4. On a perusal of Section 13, which has been quoted above, it becomes clear that the erection or re-erection of a building within the controlled area has been made punishable, but the non-removal of building already erected before first conviction Under Section 13 has not been made punishable. In other words, a mere occupier of the building in respect of which an order Under Section 13 has been passed cannot be held liable Under Section 13 of the Act.
5. In the present case the erection of the building was complete before the date of the first conviction, and for the offence of erection of the building Darshan Lai had already been punished by the order of the Sub-Divisional Magistrate passed on 8th November, 1965.
6. The Magistrate was of the view that inasmuch as Darshan Lai had not removed the unauthorised construction after his conviction, it must be deemed that he was guilty of a continuing contravention within the meaning of Section 13 of the Act. There is nothing in the language of Section 13 of the Act to Justify that conclusion. On the other hand. Section 13 of the Act makes it clear that it was only in cases of continuing contravention that a further fine of Rs. 50/- for every day could be imposed. In view of the fact that the mere occupation of a building in respect of which an order might have been passed Under Section 13 of the Act, earlier, particularly when the act of erection of the building was complete before the date of the first conviction has not been made an offence Under Section 13 of the Act, it could not be said that the mere non-removal of the building after the date of the first con- viction constituted a continuing contravention within the meaning of Section 131 of the Act. i
7. The learned Government Advocate has relied upon the cases of the Public Prosecutor v. Veerabhadrappa Lakshminarayana Setty : AIR1953Mad204 and State v. A. H. Bhiwandiwalla : (1956)IILLJ153Bom .
8. Both the cases are under the Factories Act. In the Madras case, the Inspector of Factories had inspected a factory on 5th October, 1950, and found that the accused had failed to construct a pucca dust-proof husk chamber as required by Section 14. The Inspector visited the factory again on 24th January, 1951, when also he found the above defect, and made a complaint on 15th March, 1951, for an offence Under Section 92 of the Factories Act. The question arose whether the complaint was barred by limitation as being beyond three months of the first visit of the Inspector on 5th October, 1950, and it was held that the offence committed was a continuing one.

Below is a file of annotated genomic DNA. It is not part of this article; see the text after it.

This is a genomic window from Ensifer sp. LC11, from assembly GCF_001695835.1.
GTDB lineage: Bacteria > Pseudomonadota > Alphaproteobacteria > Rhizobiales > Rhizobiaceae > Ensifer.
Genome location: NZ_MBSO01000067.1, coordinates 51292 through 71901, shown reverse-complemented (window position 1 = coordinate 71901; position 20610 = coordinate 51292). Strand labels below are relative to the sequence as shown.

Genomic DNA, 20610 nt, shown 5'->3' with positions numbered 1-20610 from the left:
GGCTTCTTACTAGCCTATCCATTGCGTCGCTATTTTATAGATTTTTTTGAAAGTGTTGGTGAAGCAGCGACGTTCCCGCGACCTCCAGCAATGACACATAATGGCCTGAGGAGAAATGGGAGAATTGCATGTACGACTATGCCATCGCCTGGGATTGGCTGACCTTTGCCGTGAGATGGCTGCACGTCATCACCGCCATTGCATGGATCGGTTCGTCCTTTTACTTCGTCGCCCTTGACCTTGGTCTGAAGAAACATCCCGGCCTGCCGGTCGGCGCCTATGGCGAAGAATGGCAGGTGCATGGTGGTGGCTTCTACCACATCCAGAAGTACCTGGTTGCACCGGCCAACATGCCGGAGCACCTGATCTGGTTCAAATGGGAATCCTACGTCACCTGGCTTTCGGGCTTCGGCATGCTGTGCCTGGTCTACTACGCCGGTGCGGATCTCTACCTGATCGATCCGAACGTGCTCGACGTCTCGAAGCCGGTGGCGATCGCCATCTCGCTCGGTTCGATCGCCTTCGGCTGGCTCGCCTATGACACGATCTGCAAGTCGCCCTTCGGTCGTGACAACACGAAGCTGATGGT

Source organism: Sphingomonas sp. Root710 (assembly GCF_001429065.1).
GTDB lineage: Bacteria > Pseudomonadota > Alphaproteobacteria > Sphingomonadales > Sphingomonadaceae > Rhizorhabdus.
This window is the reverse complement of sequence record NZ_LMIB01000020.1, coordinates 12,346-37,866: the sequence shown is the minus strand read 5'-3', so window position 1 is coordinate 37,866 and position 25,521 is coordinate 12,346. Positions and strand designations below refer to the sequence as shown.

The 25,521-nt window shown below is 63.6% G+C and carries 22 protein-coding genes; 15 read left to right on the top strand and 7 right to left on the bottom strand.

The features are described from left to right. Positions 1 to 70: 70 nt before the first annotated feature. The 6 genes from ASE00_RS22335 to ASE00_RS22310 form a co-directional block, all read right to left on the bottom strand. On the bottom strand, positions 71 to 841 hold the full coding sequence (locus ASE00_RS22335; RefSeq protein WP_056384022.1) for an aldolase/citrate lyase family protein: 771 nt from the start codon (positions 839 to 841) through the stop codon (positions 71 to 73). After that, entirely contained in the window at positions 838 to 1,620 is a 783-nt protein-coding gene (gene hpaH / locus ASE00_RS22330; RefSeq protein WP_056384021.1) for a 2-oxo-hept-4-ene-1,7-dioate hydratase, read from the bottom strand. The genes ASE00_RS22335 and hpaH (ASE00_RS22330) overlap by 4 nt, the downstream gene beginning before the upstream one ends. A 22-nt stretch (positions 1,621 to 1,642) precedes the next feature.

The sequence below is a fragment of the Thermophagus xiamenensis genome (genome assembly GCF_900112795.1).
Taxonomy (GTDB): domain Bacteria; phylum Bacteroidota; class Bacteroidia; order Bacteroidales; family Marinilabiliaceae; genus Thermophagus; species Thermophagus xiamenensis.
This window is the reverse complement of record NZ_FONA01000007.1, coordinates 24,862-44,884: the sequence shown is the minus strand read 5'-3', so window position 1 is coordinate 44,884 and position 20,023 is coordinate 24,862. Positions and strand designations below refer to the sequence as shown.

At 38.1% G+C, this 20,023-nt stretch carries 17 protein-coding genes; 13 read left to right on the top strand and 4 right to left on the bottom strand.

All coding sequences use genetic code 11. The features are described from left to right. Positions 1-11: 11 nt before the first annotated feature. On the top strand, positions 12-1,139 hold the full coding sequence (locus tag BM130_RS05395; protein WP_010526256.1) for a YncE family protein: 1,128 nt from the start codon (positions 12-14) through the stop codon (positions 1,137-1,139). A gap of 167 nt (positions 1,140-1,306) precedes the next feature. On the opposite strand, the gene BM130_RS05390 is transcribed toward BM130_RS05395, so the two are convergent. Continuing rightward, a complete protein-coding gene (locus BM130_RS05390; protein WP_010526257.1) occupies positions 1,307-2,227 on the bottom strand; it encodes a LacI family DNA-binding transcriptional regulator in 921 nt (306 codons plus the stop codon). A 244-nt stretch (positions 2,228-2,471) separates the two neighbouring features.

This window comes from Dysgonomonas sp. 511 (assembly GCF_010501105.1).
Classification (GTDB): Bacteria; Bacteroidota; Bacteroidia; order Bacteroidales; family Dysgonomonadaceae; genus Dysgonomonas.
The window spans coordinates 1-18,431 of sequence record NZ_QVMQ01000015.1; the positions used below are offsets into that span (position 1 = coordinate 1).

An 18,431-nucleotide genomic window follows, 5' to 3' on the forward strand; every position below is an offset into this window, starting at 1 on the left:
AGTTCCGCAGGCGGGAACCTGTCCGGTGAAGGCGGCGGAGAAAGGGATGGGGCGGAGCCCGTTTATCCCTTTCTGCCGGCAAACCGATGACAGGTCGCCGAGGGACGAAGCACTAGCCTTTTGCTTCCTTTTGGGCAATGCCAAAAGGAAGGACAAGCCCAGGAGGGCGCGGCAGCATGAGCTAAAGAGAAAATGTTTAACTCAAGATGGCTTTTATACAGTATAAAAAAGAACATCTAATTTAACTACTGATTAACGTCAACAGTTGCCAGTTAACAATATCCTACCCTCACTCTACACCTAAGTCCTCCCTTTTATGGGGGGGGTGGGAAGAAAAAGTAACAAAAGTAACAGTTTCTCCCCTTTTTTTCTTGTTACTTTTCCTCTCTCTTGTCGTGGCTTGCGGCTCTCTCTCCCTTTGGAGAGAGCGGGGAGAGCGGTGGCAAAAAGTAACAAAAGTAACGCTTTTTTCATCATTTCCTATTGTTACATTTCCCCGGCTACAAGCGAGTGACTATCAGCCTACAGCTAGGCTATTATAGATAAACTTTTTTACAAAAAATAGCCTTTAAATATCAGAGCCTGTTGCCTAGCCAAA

9. In the Bombay case the accused, an occupier of a salt factory, which was in existence prior to the commencement of the Factories Act, 1948, was called upon to comply with the requirements of the Factories Act by the Inspector of Factories when he visited the factory on 10th March, 1952. On a second visit of the Inspector on 23rd May, 1953/ it was found that the accused- had taken no steps to comply with the requirements. The accused was thereupon prosecuted within three months from 20th May. 1953, but beyond three months from 10th March, 1952, Under Section 92 of the Factories Act for having failed to apply in Form No. 2 for registration of the factory and grant of licence as required by Section 6, read with Rule 4 of the Bombay Factory Rules, and also for failing to give a written notice of occupation in Form No. 3, as required Under Section 7 (1) of the Factories Act and the rules made thereunder.
10. In both the cases the prosecution was for failure to do something which was required under the Factories Act and the rules framed thereunder. Inasmuch as the failure continued, it could very well be said to be a continuing offence. The facts of the present case are entirely different. Here the erection of the building was made punishable Under Section 13 of the Act, and after the erection was complete, nothing i else remained to be done. The Act does not require the occupier of the building, for the erection of which he has been once convicted, to remove it at once. There is nothing in the provisions of the Act to indicate that in case the person who had erected. the building fails to remove it, he shall be made liable to be convicted again Under Section 13 of the Act, On the other hand Sub-section (2) of Section 13 clearly provides that in case a person fails to remove the building for the erection of which he has been convicted, the same can be removed by the Collector, and. the costs realised from the person, who had erected the i building, as arrears of land revenue.
11. There is no force in this appeal, and it is dismissed.